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Yesterday me and a friend were talking about the overuse of custom taglibs.

We create taglibs for everything. We create taglibs in order to wrap jQuery UI elements (tabs, button, etc), and other plugins elements as well. We often wrap them together in a single component. We use taglibs in a point that we almost have no pure html within the body tag.

Our question is: is this a healthy habit? Imagine two situations:

1) We hire an html designer and have the cost of a month for him to learn all this stuff.

2) We want to outsource the html development but no company would get our taglib library to learn, OR it become more expensive.

We love taglibs as its been a lovely shortcut for javascipt development as we write it only once. What would be the best practices in this sense, and what would you suggest? We are looking for a future-proof solution (or an argument that agrees with ours).

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Those are 2 very good reasons to stop it now aren't they? –  Rig Apr 4 '12 at 0:23
    
Yes, @Rig! Thats the reason for this Q, the alternatives for reusable UI components –  renatoargh Apr 4 '12 at 1:20
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@Renato Could you rephrase your question to specifically ask about alternatives for reusable UI components, instead of what you have (which to my mind answers itself)? –  jcmeloni Apr 4 '12 at 11:22
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2 Answers 2

One of your uses of taglibs is to encapsulate JavaScript. Is it possible to do this with just a JavaScript file? (or a JavaScript file and a div so the JavaScript file can write out any HTML it needs. or a JavaScript file and a few regular HTML fields.)

JavaScript is very powerful. It has objects which let you avoid polluting the global namespace.

And no, as noted in the comments writing taglibs for everything is taking it too far. It's like you wrote your own JSF type language without the benefits of standardization.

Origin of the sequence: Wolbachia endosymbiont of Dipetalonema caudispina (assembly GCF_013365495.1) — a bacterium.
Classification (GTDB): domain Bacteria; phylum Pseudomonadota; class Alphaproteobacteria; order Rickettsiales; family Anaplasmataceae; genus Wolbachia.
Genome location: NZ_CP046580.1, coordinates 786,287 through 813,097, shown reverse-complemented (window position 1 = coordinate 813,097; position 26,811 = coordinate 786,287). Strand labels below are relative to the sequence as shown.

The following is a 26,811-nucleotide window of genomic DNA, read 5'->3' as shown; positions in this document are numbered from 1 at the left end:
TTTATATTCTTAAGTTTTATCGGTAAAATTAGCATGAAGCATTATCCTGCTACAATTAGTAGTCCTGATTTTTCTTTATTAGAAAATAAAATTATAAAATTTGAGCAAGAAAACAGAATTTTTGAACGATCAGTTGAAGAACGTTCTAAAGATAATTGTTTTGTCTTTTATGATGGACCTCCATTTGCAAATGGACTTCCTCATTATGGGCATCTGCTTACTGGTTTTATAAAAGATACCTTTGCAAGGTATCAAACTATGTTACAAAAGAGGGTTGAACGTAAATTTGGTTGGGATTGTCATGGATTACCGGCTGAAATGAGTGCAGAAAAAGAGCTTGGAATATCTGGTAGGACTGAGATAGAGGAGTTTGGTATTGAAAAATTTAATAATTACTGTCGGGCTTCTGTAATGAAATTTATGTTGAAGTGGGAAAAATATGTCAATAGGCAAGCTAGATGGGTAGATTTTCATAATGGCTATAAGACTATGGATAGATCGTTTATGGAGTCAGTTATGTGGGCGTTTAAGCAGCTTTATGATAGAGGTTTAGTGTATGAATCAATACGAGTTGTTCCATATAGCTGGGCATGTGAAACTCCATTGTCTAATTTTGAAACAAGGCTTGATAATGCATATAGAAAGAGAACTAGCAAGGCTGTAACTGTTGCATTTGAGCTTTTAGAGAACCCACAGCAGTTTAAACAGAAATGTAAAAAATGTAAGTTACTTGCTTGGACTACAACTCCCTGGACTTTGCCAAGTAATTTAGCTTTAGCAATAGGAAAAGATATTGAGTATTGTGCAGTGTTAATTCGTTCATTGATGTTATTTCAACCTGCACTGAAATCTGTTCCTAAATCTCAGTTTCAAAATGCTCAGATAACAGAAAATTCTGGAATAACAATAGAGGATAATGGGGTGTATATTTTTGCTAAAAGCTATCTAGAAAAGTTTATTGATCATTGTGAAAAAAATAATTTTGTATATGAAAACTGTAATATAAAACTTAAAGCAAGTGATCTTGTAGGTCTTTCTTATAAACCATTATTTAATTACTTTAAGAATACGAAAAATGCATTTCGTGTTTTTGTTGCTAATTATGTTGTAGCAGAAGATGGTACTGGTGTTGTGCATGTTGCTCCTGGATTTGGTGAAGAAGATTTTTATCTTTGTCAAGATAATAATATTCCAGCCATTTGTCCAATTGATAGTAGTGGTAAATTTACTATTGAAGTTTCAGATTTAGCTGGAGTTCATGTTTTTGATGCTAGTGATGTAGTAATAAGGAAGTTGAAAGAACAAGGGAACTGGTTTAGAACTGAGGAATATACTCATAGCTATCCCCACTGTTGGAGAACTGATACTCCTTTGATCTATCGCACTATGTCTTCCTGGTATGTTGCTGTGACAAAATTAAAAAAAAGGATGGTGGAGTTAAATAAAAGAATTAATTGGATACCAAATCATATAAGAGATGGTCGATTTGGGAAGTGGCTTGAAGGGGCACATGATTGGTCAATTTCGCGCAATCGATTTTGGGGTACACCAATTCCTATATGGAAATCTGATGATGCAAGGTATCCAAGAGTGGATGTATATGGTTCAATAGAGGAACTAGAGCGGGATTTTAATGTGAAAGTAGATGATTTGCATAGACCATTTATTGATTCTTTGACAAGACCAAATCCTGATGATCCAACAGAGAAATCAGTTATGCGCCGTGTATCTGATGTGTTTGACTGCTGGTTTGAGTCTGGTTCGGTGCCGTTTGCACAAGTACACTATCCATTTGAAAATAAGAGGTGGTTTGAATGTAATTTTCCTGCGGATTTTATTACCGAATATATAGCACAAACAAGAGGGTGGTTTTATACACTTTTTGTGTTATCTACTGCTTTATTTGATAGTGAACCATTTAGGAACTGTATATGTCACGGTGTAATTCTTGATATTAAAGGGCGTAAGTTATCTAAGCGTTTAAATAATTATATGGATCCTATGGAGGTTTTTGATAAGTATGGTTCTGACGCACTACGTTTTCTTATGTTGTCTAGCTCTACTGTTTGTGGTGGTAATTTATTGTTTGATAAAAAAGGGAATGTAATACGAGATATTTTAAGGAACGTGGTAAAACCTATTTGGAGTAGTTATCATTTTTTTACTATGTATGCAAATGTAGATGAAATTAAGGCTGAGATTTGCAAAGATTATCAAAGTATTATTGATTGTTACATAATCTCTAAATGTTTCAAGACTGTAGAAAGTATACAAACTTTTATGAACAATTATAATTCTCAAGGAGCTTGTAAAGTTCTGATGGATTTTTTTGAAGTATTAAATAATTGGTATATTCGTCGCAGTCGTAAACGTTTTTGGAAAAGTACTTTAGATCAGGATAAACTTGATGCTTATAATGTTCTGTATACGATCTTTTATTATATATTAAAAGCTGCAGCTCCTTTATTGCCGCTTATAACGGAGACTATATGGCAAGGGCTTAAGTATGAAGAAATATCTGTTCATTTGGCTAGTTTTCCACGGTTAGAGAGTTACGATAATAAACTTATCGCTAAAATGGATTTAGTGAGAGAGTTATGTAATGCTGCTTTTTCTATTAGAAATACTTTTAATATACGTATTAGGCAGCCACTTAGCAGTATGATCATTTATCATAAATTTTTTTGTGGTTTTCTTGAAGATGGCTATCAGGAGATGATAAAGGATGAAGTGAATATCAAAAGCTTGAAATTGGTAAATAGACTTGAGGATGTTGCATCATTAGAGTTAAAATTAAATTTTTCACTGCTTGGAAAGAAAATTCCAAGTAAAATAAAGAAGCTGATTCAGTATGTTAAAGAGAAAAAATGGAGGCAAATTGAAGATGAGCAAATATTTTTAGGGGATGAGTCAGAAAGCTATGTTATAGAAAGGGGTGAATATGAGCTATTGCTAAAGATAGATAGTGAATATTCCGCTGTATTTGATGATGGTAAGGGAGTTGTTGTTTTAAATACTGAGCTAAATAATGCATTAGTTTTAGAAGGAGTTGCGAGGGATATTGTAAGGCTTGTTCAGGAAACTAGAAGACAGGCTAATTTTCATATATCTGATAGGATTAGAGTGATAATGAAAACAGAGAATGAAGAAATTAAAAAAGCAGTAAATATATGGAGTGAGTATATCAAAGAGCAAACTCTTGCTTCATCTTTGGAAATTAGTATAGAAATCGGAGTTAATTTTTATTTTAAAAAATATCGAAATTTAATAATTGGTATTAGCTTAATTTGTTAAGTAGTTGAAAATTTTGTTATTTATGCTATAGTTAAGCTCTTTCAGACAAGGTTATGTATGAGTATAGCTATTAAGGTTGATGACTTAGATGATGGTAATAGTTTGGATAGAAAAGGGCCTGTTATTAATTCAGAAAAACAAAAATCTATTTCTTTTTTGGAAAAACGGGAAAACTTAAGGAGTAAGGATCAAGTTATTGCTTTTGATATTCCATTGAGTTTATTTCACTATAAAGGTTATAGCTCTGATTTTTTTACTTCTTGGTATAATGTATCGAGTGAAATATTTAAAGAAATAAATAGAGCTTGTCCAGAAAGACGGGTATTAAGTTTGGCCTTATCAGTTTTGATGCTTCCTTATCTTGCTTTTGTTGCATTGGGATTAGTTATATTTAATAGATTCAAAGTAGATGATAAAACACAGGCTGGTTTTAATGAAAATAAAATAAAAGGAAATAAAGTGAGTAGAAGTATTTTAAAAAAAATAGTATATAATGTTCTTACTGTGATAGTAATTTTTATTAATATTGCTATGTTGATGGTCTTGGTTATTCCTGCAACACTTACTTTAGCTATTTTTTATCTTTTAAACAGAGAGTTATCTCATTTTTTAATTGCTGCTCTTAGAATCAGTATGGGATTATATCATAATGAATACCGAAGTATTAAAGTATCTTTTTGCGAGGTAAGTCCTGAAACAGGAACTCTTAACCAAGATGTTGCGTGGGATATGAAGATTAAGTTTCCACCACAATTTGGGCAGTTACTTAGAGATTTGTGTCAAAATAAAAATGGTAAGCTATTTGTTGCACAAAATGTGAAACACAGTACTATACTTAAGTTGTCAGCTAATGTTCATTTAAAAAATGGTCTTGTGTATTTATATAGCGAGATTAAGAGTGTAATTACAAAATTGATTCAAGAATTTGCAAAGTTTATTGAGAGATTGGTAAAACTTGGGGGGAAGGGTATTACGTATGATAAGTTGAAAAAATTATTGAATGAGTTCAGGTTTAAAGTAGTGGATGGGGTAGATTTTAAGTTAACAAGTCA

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"We are looking for a future-proof solution"

I would suggest you look into Web Components. That, with little doubt, would be the direction client side development is headed and it would enable easy creation of resuable client side functionalities. Although the Web Components standardization process is still far from finished, you have a couple of libraries out there, that serves as poly-fills that allows the usage of the principle of Web Components across browsers.

Polymer.js (by Google) is an example of this. You also have Brick from Mozilla and React by Facebook.

Also some of the currently leading Javascript framework provide the same idea, although implemented via different mechanism. In AngularJs, you have Directives. In EmberJs you have Components. But the good news is that, at least these two, plan to move their implementation to the official specification once it becomes a formal standard. As stated in the documentation for Embers component and for AngularJs, as announced in the Polymer.js group.

All in all, I would advice you play with Polymer.js. If you want client side functionality to be so decoupled that it is possible to outsource it easily, why not just completely cut the reliance on JSP's, and have that tier implemented using the technology much fitted for it. Am sure a company focused on HTML/Client Side development won't have any problem getting up to speed with it. It is a familiar terrain :)

You might want to check this cool tutorial: Getting Started With Web Components and polymer.js

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